* 1889 Maisons-Laffitte/Essonne
† 1963 Milly-la-Forêt/Seine-et-Oise
Jean Cocteau was born the son of a wealthy family of lawyers in Maisons-Laffitte near Paris on July 5, 1889. He creates an extensive and versatile oeuvre as an author, painter, film director and choreographer. His work follows contemporary tendencies in art, especially Surrealism, with a great fondness of experimenting.
His father commits suicide when Jean Cocteau is ten years old. As of 1900, he attends a private school, however, he is dismissed in 1904. At the age of 17 he has a love affair with the actress Madeleine Carlier who is thirty years older than him. He gets to know the poets Edouard de Max and Sergej Diaghilew in 1908/09, who both encourage him to produce his own literary work.
Jean Cocteau publishes his first volume of poetry called "Lamp d'Aladin" at the age of 19. The ballet "Parade", for which Cocteau wrote the libretto, premiers in Paris in 1917. The music was written by Eric Satie and Pablo Picasso was in charge of both stage and costume design.
Jean Cocteau continues working together with other artists after the war. He founds the publishing house "Editions de la Sirene", which releases his own poetry as well as numerous music works by, for example, Igor Strawinsky, Eric Satie or the group of composers "Les Six".
The volume of poetry called "Le Cap de Bonne-Espérance" is released in 1919. The same year Jean Cocteau meets the fifteen year old Raymond Radiguet, with whom he has a homosexual affair. He sees his talents as a writer, but his own work is also strongly inspired by the relationship with Radiguet. They start the magazine "Le Coq" in 1920, for which they can also elate the composer Georges Auric, the writer Paul Morand as well as the painter Roger de la Fresnay and the Dada artist Tristan Tzara. Raymond Radiguet dies of typhus at a very young age in 1923, the sorrow over his death leads to Cocteau's opium addiction.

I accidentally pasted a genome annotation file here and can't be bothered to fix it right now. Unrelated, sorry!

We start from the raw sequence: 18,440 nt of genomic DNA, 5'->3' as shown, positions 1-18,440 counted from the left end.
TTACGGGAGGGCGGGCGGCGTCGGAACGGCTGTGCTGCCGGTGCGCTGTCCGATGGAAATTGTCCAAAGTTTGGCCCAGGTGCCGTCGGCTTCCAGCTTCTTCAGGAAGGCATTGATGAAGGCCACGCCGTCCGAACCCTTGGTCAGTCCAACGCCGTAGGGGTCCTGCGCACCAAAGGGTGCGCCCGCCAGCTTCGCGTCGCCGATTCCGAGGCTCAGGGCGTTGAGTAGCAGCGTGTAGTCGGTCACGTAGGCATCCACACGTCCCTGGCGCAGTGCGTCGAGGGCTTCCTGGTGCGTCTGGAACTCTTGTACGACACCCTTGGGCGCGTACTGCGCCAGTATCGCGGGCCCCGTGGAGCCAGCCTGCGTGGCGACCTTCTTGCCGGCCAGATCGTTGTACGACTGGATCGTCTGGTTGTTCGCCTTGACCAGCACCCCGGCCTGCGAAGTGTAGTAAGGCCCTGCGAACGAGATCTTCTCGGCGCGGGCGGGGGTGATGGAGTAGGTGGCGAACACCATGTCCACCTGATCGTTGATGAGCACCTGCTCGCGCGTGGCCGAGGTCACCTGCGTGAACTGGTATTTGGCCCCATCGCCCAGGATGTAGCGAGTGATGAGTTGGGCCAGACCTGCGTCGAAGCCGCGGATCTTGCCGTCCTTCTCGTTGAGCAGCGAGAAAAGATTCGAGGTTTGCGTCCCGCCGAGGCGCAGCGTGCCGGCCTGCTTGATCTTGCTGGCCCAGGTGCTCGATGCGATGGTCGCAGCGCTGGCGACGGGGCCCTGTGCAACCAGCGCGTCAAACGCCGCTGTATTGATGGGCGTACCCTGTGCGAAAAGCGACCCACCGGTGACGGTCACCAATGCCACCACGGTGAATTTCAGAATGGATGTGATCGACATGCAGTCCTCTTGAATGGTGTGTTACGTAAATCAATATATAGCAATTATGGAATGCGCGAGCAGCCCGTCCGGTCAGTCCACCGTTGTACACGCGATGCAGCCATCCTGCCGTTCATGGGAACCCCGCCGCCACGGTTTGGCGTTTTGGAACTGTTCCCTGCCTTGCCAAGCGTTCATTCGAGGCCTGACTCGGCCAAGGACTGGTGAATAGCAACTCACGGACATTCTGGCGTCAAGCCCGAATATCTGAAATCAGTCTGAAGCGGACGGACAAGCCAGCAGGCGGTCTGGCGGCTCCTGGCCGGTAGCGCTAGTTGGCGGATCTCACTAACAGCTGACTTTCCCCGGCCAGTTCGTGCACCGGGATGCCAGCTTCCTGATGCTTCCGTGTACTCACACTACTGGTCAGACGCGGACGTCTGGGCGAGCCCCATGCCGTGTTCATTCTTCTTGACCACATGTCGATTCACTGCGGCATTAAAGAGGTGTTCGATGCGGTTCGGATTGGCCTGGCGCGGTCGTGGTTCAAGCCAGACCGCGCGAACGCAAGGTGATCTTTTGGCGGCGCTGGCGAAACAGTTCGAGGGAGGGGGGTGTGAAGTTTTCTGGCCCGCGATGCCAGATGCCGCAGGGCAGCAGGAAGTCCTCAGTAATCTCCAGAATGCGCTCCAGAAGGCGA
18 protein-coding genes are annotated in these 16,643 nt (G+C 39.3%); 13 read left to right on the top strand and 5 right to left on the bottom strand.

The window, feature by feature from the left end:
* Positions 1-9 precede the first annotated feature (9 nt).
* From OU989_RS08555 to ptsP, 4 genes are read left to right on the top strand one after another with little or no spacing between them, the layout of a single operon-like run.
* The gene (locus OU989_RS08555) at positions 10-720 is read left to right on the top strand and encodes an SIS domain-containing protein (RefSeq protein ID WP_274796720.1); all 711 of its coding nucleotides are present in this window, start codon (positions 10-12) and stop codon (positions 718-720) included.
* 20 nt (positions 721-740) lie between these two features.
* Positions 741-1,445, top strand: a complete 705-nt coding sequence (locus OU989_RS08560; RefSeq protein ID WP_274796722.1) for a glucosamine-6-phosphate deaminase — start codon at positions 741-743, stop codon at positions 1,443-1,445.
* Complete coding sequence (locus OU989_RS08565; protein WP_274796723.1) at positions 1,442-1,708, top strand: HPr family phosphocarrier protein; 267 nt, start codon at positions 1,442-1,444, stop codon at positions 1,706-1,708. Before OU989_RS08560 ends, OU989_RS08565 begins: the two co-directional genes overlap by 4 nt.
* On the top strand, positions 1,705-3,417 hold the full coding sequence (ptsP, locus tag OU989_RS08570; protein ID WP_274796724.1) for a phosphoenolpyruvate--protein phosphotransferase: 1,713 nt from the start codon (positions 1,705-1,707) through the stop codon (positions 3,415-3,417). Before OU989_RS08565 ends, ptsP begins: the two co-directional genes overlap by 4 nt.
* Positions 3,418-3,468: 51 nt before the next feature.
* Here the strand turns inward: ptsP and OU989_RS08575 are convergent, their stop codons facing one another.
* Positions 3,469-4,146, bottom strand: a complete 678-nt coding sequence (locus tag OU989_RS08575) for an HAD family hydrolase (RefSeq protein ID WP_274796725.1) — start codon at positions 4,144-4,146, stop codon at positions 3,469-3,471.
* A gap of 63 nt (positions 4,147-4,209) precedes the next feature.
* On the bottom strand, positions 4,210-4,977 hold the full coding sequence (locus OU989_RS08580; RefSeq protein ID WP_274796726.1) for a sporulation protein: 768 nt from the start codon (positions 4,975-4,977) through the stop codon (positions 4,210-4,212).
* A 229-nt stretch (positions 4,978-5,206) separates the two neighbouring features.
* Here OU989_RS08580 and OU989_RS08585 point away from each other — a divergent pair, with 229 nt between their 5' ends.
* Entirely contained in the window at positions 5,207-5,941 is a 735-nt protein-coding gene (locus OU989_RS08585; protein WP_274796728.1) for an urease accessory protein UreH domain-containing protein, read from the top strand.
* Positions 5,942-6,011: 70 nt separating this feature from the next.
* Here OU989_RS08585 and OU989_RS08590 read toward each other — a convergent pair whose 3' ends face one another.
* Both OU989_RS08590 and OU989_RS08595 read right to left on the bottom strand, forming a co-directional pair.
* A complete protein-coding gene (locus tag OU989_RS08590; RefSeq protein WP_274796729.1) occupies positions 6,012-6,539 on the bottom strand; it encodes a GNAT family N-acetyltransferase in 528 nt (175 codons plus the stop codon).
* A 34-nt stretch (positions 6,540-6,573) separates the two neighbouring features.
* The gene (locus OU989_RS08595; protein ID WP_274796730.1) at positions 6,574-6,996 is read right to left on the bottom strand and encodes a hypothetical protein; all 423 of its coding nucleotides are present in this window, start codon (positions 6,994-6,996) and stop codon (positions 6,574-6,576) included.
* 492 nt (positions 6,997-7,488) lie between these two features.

Jean Cocteau makes his first film "Le Sang d'un poète" in 1930, others follow. In 1937 he meets the actor Jean Marais who is almost 25 years younger than him, he becomes his partner and also plays in several of Cocteau's films.
Jean Cocteau is accepted into the Belgian Academy of Arts in 1954 and into the French in 1955. He dies in Milly-la-Forêt on October 11, 1963. Some of his works were posthumously exhibited at the "documenta 3" in Kassel.